4. Conclusion

The synthesized graphene quantum dots (GQDs) and spin-coated composite thin films of GQDs, PEDOT:PSS, and CNT (GPC) were used for preparing humidity sensors. The sensors had extremely simple structure and they responded well to the humidity change at room temperature and atmospheric pressure. With the CNT content increase, from 0% (GPC-0) to 0.4 wt.% (GPC-1), 0.8 wt.% (GPC-2), and 1.2 wt.% (GPC-3), the sensitivity of the humidity sensing devices based on CNT-doped graphene quantum dot-PEDOT:PSS composites improved from 2.5% (GPC-0) to 4.5% (GPC-1), 9.0% (GPC-1), and 11.0% (GPC-2), respectively. The response time the GPC sensors was as fast as 20 s; and the recovery time of the sensors lowered from 70 s (0.4 wt.% CNT) to 60 s (0.8 wt.% CNT) and 40 s (1.2 wt.% CNT).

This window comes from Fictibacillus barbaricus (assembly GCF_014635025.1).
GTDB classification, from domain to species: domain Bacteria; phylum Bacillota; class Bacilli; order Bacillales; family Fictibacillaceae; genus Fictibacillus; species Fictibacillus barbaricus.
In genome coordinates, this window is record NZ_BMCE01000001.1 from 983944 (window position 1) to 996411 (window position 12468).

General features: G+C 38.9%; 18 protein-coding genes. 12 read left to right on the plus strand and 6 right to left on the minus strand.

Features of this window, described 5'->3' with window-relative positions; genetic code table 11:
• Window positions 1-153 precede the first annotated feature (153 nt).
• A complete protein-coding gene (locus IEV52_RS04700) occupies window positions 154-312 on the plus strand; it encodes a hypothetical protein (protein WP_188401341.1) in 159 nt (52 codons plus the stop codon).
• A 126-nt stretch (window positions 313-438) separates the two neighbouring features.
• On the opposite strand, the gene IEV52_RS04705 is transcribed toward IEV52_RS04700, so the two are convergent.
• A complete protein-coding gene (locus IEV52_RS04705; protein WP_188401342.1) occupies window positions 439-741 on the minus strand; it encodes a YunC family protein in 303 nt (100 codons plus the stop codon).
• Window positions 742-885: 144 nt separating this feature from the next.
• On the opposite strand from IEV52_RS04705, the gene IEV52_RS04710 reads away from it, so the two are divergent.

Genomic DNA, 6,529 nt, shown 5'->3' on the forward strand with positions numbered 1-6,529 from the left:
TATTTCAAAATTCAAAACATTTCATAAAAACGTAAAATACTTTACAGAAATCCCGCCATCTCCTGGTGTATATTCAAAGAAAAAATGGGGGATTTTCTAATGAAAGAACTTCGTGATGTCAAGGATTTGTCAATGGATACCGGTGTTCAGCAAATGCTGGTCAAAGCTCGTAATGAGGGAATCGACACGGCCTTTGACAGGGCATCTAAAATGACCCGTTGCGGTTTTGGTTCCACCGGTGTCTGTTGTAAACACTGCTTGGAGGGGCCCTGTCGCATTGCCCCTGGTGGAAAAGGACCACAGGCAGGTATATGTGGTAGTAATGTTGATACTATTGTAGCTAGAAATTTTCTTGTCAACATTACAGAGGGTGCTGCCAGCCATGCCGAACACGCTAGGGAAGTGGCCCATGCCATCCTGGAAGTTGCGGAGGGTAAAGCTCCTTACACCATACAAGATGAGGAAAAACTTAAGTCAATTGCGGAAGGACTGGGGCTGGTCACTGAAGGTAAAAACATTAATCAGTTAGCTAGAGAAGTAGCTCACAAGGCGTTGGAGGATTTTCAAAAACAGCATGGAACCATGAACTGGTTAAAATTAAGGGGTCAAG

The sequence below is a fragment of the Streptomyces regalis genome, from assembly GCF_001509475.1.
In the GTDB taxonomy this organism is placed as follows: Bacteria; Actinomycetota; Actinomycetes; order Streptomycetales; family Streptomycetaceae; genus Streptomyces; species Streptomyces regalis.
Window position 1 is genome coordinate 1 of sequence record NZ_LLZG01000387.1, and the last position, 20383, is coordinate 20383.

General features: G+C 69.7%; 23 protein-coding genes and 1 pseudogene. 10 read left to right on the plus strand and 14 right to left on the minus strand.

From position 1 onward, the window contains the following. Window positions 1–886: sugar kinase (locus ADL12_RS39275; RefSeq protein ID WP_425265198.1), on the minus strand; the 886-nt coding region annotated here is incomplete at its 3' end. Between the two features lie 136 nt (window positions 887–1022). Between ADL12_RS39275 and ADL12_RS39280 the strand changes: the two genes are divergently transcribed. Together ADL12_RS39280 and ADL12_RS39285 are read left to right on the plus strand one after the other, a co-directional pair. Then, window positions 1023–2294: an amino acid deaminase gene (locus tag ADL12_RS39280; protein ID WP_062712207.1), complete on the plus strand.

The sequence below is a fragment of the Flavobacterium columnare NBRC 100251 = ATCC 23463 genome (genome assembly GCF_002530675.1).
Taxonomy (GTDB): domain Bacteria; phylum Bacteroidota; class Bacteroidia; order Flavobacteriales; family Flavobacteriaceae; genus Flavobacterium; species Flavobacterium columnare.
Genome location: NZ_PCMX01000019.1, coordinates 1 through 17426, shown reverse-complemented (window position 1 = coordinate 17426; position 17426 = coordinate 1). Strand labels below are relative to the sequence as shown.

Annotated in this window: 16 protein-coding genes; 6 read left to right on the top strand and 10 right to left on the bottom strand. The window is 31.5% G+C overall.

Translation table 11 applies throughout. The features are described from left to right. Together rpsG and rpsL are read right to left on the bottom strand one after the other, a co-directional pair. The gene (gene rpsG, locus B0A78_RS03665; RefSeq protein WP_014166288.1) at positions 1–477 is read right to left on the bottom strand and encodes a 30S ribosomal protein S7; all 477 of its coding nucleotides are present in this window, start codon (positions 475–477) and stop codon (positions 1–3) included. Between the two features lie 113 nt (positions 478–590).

Competing Interests

The authors declare that there are no competing interests related to this paper.

Acknowledgments

This research was funded by the Vietnam National Foundation for Science and Technology (NAFOSTED) under Grant no. 103.02-2013.39. The authors express sincere thanks to Professor Vo-Van Truong (Department of Physics, Concordia University, Canada) for useful discussion.

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Copyright © 2016 Lam Minh Long et al. This is an open access article distributed under the Creative Commons Attribution License, which permits unrestricted use, distribution, and reproduction in any medium, provided the original work is properly cited.